Watching the film Free Solo, or any other climbing or mountaineering movie is truly an inspiring experience for many adventurers out there. Unfortunately, the action stops after the climber or the crew reaches the top. After the rolling credits, someone has to have asked the question: How do they get down from there? I certainly have, many times!
Well, there are a few ways in which rock and mountain climbers get down. Usually, they return the same way they climbed there, but what about free solo climbers? They don’t have ropes or any other piece of gear, so what’s the deal with that?
I’ll answer all these burning questions for you below!
How Do Mountain Climbers Get Down
In mountain climbing, in contrast to rock climbing, getting to the top is half the battle. After summiting, they need to head back down the way they came.
Coming back to the base can be done in several ways. Some of them choose to walk down another face through a hiking trail; some prefer lowering; and most of them opt for rappelling.
Most mountaineering accidents happen on the way down, so, like I said, just because you’ve reached the top, doesn’t mean it’’s over. In fact, 56% of deaths on Everest have been on the way down rather than on the summit. Why? Exhaustion, frostbite, avalanche and lack of oxygen.
Marc-Andre Leclerc, one of the best alpinist and free soloist died on the way down from a mountain in Alaska due to an avalanche or rock fall.
If you do find yourself at the top of a mountain, this is how you’d get down.
1) Taking a hike
One of the safest ways to get down a mountain is by just walking off. Usually, this happens in great national parks such as Yosemite, where there’s a hiking trail on the other side. Walking down a route offers an easy descent. Of course, you should always keep in mind that if you have gear placed somewhere, you should retrieve it.
A popular method for descending in mountain climbing is lowering. Basically, it consists of the belayer lowering the climber, like in a top-rope climb situation. When climbers reach the top, they simply thread the rope through the belay station and get lowered down.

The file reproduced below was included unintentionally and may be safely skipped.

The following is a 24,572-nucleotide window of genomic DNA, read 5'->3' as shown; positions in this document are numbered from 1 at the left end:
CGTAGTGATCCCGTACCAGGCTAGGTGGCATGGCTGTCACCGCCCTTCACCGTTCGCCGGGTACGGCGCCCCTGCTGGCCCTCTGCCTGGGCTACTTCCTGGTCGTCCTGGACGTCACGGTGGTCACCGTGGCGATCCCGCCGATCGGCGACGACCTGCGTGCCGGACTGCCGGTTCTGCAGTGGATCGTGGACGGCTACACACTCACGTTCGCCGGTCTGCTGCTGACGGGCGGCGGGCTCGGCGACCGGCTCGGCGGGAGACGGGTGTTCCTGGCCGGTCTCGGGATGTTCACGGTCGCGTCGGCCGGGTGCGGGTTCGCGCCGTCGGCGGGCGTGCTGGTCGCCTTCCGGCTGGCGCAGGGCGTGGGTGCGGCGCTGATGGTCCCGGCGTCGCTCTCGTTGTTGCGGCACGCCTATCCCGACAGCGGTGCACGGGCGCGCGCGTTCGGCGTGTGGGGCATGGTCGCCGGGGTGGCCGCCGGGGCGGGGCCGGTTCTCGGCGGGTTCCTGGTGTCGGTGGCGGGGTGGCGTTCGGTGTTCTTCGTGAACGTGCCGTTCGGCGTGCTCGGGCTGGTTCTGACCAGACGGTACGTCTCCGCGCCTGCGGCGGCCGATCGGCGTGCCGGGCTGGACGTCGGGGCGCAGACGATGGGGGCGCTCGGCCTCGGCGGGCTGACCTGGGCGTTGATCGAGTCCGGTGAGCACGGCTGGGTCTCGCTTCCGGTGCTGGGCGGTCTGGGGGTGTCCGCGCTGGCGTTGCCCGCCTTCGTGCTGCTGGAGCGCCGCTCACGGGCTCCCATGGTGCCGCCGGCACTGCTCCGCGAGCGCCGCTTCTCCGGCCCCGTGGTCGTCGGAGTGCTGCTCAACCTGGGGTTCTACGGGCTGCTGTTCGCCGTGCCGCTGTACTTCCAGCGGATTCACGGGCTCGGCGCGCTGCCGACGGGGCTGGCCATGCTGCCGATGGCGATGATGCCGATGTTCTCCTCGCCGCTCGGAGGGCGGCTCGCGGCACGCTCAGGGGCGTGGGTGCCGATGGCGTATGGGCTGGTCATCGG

When it comes to most forms of climbing (maybe not free solo), the go-to choice for descending is the good ol’ rappel.
Safe, easy, and without putting unnecessary friction on the rope, rappelling, or abseiling (if you are a fan of German terminology), consists of the climber threading the rope through the top anchor while making sure the ends are the same length. To make the rappel, the climber will have to use an ATC, figure eight, or even a carabiner with a rappel knot.
How Do Rock Climbers Get Down
When climbing big faces such as El Capitan, rock climbers walk back to camp using the hiking trails.
Trad climbers usually use the hiking way back or rappel. If there is placed gear in the wall, they’ll use the rappel or lowering technique in order to retrieve the pieces.
Of course, there are situations like when Tommy Caldwell and Kevin Jorgenson climbed the Dawn Wall when they left various objects on their way up, and the camera crew contributed by helping them retrieve these items.
A great question mark is how do climbers retrieve their anchors? I mean, they need them to get down safely, right?
Most of the rock climbing routes in the world are equipped with fixed anchors that stay there. But if a trad anchor is built in order to get down, most of the time the climbers will leave that behind and maybe return some other time to retrieve it.
In some areas, rock climbers can find a tree near the edge of the rock and build a small anchor around it. You might shed a tear leaving expensive gear behind, but that’s just how it goes.
Of course, when you are sport climbing, your belayer will lower you down, which is the safest way to get down as a rock climber.
How Do Free Solo Climbers Get Down
When climbing free solo, you have the advantage of keeping your gear to the minimum, meaning you’ll have just your shoes, chalk bag and a whole lotta balls. Of course, even if you don’t have that many pieces to care about, the logistics still play a major role in making a successful return to camp, because with free solo, if you don’t make it back, something has gone terribly wrong.
Knowing how to get down is just as important as knowing how to get to the top, and there are some rather creative ways free solo climbers choose to return to the base.